Scottville planning commission opposes main floor downtown apartments.

December 14, 2016

downtown-scottvilleScottville planning commission opposes main floor downtown apartments.

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SCOTTVILLE — The Scottville Planning Commission is recommending that the City Commission deny a variance request by a downtown building owner to allow permanent residency on the main floor of his building. Ludington-based attorney Mark Pehrson, who owns 113 S. Main St., has requested the variance after city officials discovered that Pehrson is renting the main floor of the two-story building as an apartment, a violation of the city’s zoning ordinance.

The zoning ordinance restriction of main floor residency is consistent with most downtown business districts, including Ludington.

The Planning Commission made its decision when it met Tuesday, Dec. 6. A letter to Mayor Bruce Krieger and the City Commission reads:

“It is the unanimous recommendation of the Planning Commission that the City Commission deny the request by Mr. Mark Pehrson to allow first floor occupancy of his building at 133 S. Main Street.

“The members of the Planning Commission believe that permanent first floor occupancy hinders commercial growth for downtown. It is also the opinion of the Planning Commission that Mr. Pehrson should take a more pro-active approach to either sell his building or to find a suitable commercial occupant. There are sources, such as the Ludington & Scottville Area Chamber of Commerce, the Mason County Growth Alliance, and the West Shore Community College Business Opportunity Center, that are available to assist in matching potential business owners with available properties.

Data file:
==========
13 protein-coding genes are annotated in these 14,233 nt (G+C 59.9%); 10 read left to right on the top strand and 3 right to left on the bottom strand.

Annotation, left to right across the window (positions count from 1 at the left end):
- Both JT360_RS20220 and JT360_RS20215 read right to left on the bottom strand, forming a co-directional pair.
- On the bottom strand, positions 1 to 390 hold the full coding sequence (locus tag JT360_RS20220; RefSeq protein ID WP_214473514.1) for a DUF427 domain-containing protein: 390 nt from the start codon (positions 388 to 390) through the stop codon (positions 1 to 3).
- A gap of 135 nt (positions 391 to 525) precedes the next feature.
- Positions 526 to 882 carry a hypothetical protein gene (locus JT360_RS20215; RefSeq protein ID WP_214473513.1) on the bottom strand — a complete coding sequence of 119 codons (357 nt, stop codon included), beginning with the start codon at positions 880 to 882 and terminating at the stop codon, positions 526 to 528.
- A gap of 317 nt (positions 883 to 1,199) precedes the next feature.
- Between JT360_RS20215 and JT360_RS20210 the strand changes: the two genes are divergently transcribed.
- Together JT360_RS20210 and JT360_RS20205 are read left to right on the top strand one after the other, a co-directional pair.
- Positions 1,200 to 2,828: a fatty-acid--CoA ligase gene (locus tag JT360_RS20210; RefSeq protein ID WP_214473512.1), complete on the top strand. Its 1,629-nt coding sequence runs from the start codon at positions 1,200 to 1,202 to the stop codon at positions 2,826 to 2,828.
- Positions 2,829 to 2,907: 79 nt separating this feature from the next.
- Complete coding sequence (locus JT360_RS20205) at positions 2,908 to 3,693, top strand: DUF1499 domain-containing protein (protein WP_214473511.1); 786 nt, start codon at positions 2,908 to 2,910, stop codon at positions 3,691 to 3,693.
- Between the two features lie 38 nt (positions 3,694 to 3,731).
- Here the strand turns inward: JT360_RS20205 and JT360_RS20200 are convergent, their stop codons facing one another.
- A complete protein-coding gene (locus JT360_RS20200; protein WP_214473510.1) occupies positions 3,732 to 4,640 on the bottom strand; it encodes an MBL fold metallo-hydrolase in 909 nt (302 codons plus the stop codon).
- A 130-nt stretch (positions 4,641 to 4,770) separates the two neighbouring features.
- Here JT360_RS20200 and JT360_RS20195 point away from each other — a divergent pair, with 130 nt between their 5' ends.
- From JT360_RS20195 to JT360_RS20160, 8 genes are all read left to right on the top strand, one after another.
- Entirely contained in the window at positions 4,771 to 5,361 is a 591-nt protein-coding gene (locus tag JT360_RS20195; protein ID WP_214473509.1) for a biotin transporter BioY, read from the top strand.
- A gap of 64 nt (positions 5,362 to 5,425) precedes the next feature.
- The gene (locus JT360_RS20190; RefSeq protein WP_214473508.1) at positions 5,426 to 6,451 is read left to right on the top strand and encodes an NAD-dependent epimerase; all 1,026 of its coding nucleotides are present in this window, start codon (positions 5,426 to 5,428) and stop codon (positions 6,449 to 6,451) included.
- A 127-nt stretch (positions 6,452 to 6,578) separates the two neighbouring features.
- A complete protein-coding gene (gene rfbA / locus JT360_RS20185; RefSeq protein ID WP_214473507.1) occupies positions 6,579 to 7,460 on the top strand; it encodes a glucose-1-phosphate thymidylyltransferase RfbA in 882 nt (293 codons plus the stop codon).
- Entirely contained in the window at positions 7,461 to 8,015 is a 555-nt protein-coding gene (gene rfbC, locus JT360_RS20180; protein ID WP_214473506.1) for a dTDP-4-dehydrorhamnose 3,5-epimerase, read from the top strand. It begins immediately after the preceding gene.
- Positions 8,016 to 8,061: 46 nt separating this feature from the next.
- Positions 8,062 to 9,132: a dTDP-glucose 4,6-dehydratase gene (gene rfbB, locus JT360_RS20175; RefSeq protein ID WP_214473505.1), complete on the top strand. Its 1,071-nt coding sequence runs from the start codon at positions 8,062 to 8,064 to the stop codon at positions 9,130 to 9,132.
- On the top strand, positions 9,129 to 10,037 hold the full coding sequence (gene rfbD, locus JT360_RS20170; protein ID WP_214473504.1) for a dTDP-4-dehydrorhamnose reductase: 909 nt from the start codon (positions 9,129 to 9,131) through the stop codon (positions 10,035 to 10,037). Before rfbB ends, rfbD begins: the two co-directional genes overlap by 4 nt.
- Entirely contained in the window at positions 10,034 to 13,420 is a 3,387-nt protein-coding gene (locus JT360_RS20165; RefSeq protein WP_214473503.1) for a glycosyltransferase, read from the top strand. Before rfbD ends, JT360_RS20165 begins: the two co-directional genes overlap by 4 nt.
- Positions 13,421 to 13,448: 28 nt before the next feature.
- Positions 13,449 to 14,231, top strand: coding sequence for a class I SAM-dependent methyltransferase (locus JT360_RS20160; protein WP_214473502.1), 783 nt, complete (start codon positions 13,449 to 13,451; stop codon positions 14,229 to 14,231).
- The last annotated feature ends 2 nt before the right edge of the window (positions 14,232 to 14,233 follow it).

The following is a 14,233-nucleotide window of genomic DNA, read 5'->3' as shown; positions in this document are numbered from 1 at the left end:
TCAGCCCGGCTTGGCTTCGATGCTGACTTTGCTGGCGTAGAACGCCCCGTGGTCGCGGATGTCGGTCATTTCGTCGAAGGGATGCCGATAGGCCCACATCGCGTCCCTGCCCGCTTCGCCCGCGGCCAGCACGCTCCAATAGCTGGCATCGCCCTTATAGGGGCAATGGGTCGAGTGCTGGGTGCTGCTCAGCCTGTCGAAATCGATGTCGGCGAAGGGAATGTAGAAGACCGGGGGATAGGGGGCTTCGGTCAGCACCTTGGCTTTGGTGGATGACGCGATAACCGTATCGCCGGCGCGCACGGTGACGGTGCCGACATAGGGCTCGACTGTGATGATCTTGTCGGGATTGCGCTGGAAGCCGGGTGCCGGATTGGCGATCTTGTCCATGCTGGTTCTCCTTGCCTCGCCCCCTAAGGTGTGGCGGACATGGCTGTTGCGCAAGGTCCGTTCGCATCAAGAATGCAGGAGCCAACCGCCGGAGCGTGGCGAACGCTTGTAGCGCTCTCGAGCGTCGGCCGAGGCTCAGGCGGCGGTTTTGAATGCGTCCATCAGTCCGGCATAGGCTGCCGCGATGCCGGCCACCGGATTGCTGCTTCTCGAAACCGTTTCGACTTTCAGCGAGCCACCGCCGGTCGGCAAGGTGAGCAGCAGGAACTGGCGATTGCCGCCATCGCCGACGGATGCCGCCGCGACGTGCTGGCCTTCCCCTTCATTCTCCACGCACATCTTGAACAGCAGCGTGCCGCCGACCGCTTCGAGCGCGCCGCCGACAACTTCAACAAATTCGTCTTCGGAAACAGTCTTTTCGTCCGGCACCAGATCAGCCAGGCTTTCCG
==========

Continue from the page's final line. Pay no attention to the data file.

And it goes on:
“Further, the Planning Commission believes if there is a consensus to allow such occupancy that the City Commission should request the Planning Commission draft a formal ordinance allowing such land use.”

Roy and Linda Holden, who own several downtown buildings, have also submitted a letter opposing the variance.

“Our concern is for the future of our town,” the Holdens wrote in a letter to the City Commission. “If the decision is made to allow this variance, it sets a precedent so more and more vacant store fronts can be turned into residential apartments. It would also allow for current businesses to put in apartments instead of their retail business. With the shortage of rental properties, these buildings would surely bring in more income if they were apartments.

“So what would that do to our town? We would end up as a bedroom community for Ludington. There would be no need for a city manager, commissioners, police department, or to have any events. The offices and businesses that are currently in town could devaluate to the point we may never see our initial investment.

“We think it would be a foolish decision to allow main floor residential rental in the business district  when the city is trying to restructure and build up the retail side of Scottville. And just because someone has gone ahead and already put apartments in with tenants doesn’t mean the should be excused for doing so.”

City Manager Amy Williams said during the previous City Commission meeting and during the Planning Commission meeting that Pehrson has stated he has attempted to find a commercial occupant or buyer for the building but has not been successful.

Williams also stated another building, 102 S. Main Street, is in violation of the ordinance. The owner of that building has been notified of the violation but has not responded to the city. If he does not respond, the city will take legal action against him, Williams said.

A public hearing on Pehrson’s request will be held during the regular meeting of the City Commission on Monday, Dec. 19 at City Hall, 105 N. Main St. The meeting begins at 5:30 p.m.

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